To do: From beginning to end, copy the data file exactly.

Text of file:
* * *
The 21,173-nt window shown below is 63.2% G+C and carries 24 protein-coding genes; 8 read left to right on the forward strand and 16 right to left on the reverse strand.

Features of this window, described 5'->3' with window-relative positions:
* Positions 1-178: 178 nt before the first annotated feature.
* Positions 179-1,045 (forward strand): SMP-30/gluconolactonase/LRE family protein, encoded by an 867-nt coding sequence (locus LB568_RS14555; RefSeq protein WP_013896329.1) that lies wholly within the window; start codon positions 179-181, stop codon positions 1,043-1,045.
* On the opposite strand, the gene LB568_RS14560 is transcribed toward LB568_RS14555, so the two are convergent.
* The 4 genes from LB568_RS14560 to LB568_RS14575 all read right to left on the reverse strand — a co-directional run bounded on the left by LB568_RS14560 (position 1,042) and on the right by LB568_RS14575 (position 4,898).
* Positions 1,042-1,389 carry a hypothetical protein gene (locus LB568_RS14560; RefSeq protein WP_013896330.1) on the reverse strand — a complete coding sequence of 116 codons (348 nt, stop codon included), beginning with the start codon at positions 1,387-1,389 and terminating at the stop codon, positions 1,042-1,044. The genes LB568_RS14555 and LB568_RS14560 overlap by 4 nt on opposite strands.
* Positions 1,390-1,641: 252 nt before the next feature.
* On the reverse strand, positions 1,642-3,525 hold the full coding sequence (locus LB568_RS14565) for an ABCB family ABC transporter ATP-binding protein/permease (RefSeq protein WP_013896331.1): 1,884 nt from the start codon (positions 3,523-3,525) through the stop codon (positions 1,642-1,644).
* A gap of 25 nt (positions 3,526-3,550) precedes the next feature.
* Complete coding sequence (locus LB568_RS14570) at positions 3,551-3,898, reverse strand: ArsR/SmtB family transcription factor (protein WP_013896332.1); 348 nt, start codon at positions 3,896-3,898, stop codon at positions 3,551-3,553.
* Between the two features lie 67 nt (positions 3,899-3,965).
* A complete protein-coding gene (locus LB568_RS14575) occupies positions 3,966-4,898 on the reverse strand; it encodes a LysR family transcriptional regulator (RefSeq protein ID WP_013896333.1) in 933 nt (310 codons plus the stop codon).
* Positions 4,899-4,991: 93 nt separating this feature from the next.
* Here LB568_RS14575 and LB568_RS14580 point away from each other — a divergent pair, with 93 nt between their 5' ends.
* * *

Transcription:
The 21,173-nt window shown below is 63.2% G+C and carries 24 protein-coding genes; 8 read left to right on the forward strand and 16 right to left on the reverse strand.

Features of this window, described 5'->3' with window-relative positions:
* Positions 1-178: 178 nt before the first annotated feature.
* Positions 179-1,045 (forward strand): SMP-30/gluconolactonase/LRE family protein, encoded by an 867-nt coding sequence (locus LB568_RS14555; RefSeq protein WP_013896329.1) that lies wholly within the window; start codon positions 179-181, stop codon positions 1,043-1,045.
* On the opposite strand, the gene LB568_RS14560 is transcribed toward LB568_RS14555, so the two are convergent.
* The 4 genes from LB568_RS14560 to LB568_RS14575 all read right to left on the reverse strand — a co-directional run bounded on the left by LB568_RS14560 (position 1,042) and on the right by LB568_RS14575 (position 4,898).
* Positions 1,042-1,389 carry a hypothetical protein gene (locus LB568_RS14560; RefSeq protein WP_013896330.1) on the reverse strand — a complete coding sequence of 116 codons (348 nt, stop codon included), beginning with the start codon at positions 1,387-1,389 and terminating at the stop codon, positions 1,042-1,044. The genes LB568_RS14555 and LB568_RS14560 overlap by 4 nt on opposite strands.
* Positions 1,390-1,641: 252 nt before the next feature.
* On the reverse strand, positions 1,642-3,525 hold the full coding sequence (locus LB568_RS14565) for an ABCB family ABC transporter ATP-binding protein/permease (RefSeq protein WP_013896331.1): 1,884 nt from the start codon (positions 3,523-3,525) through the stop codon (positions 1,642-1,644).
* A gap of 25 nt (positions 3,526-3,550) precedes the next feature.
* Complete coding sequence (locus LB568_RS14570) at positions 3,551-3,898, reverse strand: ArsR/SmtB family transcription factor (protein WP_013896332.1); 348 nt, start codon at positions 3,896-3,898, stop codon at positions 3,551-3,553.
* Between the two features lie 67 nt (positions 3,899-3,965).
* A complete protein-coding gene (locus LB568_RS14575) occupies positions 3,966-4,898 on the reverse strand; it encodes a LysR family transcriptional regulator (RefSeq protein ID WP_013896333.1) in 933 nt (310 codons plus the stop codon).
* Positions 4,899-4,991: 93 nt separating this feature from the next.
* Here LB568_RS14575 and LB568_RS14580 point away from each other — a divergent pair, with 93 nt between their 5' ends.